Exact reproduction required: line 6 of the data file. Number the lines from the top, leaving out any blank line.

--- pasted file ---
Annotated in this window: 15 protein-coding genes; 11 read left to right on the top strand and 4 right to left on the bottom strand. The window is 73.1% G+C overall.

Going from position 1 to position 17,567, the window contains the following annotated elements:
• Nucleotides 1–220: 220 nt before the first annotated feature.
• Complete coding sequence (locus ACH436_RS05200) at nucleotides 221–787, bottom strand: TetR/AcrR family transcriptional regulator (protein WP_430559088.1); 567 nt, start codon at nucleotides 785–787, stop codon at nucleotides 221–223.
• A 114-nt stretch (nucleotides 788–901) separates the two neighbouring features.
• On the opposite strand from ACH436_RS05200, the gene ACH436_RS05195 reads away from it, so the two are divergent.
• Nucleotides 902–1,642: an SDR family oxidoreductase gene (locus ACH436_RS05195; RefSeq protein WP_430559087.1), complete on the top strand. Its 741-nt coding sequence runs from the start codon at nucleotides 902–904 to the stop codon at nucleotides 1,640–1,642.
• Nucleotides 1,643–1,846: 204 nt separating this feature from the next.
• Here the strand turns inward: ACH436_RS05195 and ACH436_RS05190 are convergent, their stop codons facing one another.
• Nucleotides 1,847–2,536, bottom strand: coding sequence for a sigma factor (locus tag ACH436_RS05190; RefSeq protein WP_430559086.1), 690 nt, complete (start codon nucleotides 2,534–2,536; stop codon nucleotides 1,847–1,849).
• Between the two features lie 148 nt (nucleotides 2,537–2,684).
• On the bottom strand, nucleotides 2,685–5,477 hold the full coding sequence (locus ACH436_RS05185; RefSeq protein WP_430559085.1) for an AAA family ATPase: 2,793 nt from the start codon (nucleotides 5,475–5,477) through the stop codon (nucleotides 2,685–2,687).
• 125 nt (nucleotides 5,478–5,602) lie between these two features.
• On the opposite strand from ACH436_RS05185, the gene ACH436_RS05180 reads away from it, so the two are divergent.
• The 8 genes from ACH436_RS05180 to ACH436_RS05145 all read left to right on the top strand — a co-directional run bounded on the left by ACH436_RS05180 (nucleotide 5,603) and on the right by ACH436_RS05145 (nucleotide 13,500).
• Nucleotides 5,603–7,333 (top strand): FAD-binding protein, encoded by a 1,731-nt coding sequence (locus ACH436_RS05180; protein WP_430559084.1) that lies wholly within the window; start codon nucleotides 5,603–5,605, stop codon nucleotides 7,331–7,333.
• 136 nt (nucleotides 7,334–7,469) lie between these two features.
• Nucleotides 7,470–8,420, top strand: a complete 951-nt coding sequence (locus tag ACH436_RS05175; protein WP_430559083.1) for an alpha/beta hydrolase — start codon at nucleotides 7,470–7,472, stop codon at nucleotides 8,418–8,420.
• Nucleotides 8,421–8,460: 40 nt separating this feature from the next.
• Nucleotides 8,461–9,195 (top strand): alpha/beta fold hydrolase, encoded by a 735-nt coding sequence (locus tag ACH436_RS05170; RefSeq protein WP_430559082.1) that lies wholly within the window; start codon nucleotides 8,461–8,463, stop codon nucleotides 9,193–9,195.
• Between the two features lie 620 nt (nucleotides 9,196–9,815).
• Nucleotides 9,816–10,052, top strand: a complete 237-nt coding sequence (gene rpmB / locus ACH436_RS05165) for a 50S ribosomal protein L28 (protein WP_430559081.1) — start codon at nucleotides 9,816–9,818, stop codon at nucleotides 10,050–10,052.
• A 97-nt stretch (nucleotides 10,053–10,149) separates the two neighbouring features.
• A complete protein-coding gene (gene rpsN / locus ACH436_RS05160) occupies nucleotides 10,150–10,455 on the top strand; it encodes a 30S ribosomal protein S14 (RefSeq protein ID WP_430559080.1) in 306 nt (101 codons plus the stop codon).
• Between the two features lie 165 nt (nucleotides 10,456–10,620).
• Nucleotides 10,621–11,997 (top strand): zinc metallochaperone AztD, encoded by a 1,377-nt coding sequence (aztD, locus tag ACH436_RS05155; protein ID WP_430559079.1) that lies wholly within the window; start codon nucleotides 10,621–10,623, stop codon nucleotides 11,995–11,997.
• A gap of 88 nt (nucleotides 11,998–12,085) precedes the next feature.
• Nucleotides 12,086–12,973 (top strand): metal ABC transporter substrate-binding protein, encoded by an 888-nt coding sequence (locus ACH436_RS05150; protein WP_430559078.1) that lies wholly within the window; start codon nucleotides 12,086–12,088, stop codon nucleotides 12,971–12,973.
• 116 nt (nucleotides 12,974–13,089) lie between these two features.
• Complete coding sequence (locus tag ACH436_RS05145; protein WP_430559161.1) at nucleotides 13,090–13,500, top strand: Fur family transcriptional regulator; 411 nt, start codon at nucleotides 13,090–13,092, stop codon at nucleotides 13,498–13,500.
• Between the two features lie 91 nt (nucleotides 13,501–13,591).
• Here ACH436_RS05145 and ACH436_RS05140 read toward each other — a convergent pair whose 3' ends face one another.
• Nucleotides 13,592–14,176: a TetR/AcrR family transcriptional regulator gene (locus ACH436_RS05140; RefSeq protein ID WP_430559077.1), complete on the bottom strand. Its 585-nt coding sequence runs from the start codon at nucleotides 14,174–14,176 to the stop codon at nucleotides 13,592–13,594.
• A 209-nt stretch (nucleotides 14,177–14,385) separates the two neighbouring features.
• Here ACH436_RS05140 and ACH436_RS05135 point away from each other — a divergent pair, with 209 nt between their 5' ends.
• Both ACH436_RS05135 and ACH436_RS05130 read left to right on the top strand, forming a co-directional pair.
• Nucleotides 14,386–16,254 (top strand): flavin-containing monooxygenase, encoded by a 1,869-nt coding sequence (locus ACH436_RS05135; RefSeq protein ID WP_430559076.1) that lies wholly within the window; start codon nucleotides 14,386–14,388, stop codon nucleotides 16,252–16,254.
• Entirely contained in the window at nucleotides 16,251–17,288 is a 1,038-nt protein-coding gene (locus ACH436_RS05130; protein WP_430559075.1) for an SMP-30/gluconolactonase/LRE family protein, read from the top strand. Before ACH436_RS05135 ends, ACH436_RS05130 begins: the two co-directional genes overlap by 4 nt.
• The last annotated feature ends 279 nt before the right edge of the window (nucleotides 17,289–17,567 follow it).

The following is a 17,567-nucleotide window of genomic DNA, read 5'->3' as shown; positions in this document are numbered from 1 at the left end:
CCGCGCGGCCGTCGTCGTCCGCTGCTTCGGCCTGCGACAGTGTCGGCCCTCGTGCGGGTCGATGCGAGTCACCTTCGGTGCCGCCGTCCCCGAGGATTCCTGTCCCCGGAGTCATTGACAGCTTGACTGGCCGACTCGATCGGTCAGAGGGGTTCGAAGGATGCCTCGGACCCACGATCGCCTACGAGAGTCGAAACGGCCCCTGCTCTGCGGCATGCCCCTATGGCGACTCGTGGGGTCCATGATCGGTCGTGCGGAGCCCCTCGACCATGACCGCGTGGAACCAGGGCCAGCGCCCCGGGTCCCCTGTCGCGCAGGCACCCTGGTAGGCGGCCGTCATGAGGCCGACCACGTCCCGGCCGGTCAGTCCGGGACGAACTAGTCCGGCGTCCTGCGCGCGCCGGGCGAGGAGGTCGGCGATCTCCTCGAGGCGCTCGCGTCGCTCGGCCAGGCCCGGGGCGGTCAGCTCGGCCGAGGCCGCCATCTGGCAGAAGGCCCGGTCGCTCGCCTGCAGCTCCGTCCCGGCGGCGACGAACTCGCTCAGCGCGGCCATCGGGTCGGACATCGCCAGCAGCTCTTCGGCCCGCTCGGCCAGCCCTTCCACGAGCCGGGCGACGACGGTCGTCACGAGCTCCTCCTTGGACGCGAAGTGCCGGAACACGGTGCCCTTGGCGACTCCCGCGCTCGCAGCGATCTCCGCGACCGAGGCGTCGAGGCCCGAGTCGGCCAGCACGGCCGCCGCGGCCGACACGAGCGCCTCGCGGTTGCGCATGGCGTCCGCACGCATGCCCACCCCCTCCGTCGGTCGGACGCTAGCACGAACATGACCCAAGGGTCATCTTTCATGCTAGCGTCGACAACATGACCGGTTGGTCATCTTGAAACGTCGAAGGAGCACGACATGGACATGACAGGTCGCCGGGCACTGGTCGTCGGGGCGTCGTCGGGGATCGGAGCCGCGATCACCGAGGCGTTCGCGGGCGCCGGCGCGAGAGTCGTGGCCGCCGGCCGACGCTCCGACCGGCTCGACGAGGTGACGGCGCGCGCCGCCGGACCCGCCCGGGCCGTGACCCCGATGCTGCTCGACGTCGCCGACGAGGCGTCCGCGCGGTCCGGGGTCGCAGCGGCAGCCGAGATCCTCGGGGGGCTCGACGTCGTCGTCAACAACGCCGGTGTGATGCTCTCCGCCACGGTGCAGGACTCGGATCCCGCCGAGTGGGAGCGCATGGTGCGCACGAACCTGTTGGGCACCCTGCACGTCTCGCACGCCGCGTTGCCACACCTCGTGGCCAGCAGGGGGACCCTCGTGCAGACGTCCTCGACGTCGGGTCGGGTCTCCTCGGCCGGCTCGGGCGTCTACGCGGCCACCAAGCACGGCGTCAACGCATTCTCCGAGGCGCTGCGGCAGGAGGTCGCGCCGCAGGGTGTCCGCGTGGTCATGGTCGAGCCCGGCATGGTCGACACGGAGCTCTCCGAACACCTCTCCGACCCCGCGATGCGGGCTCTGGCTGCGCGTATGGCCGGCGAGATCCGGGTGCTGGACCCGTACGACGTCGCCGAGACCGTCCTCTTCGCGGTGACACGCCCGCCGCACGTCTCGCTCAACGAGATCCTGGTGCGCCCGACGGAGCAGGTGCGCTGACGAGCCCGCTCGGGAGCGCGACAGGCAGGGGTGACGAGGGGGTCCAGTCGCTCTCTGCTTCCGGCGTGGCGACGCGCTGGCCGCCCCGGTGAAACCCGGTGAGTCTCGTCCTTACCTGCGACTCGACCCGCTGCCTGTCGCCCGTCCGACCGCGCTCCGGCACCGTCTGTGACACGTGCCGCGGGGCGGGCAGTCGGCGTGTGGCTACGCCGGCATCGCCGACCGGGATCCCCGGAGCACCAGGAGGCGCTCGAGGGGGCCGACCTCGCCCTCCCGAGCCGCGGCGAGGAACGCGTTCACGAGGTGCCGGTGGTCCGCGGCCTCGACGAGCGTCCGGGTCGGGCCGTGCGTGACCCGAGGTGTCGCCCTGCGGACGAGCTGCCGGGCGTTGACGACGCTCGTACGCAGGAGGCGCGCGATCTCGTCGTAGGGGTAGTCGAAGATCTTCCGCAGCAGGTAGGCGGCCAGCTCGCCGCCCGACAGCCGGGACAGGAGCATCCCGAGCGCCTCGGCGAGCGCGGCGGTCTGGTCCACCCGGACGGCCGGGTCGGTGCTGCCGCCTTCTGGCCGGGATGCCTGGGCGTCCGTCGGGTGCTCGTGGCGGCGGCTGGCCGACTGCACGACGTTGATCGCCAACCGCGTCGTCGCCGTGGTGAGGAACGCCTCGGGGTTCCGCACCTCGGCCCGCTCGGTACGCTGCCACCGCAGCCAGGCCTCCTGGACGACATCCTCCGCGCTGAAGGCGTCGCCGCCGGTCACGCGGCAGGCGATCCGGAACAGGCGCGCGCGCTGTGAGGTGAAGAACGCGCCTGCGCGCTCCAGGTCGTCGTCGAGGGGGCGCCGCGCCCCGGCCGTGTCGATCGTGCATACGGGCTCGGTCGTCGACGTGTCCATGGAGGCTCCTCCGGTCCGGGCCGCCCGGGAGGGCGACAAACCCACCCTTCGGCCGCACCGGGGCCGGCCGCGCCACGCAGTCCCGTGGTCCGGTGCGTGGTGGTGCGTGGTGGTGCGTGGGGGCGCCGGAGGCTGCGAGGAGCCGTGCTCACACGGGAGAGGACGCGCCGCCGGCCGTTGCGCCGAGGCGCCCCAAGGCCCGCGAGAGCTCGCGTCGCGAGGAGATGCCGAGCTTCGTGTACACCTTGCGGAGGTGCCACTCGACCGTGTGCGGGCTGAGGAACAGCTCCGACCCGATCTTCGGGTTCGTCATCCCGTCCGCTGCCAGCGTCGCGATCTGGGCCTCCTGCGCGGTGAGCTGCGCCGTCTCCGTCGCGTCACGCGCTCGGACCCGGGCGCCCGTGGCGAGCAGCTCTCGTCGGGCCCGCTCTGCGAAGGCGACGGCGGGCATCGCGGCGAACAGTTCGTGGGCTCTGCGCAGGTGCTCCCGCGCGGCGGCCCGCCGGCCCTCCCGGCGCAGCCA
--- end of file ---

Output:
• On the opposite strand from ACH436_RS05200, the gene ACH436_RS05195 reads away from it, so the two are divergent.